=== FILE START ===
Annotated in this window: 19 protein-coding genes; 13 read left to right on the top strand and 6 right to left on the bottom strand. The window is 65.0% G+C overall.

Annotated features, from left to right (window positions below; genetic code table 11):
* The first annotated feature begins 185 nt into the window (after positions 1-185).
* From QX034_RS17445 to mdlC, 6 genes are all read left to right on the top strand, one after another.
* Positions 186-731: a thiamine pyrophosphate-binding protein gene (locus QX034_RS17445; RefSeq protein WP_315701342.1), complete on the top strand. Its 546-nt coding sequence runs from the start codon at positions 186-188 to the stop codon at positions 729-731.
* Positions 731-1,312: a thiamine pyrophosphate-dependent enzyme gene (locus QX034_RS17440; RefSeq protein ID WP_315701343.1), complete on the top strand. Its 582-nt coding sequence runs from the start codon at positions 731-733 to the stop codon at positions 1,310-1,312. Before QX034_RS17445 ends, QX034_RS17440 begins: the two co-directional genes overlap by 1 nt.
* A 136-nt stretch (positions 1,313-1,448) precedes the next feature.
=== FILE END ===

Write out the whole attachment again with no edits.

Annotated in this window: 19 protein-coding genes; 13 read left to right on the top strand and 6 right to left on the bottom strand. The window is 65.0% G+C overall.

Annotated features, from left to right (window positions below; genetic code table 11):
* The first annotated feature begins 185 nt into the window (after positions 1-185).
* From QX034_RS17445 to mdlC, 6 genes are all read left to right on the top strand, one after another.
* Positions 186-731: a thiamine pyrophosphate-binding protein gene (locus QX034_RS17445; RefSeq protein WP_315701342.1), complete on the top strand. Its 546-nt coding sequence runs from the start codon at positions 186-188 to the stop codon at positions 729-731.
* Positions 731-1,312: a thiamine pyrophosphate-dependent enzyme gene (locus QX034_RS17440; RefSeq protein ID WP_315701343.1), complete on the top strand. Its 582-nt coding sequence runs from the start codon at positions 731-733 to the stop codon at positions 1,310-1,312. Before QX034_RS17445 ends, QX034_RS17440 begins: the two co-directional genes overlap by 1 nt.
* A 136-nt stretch (positions 1,313-1,448) precedes the next feature.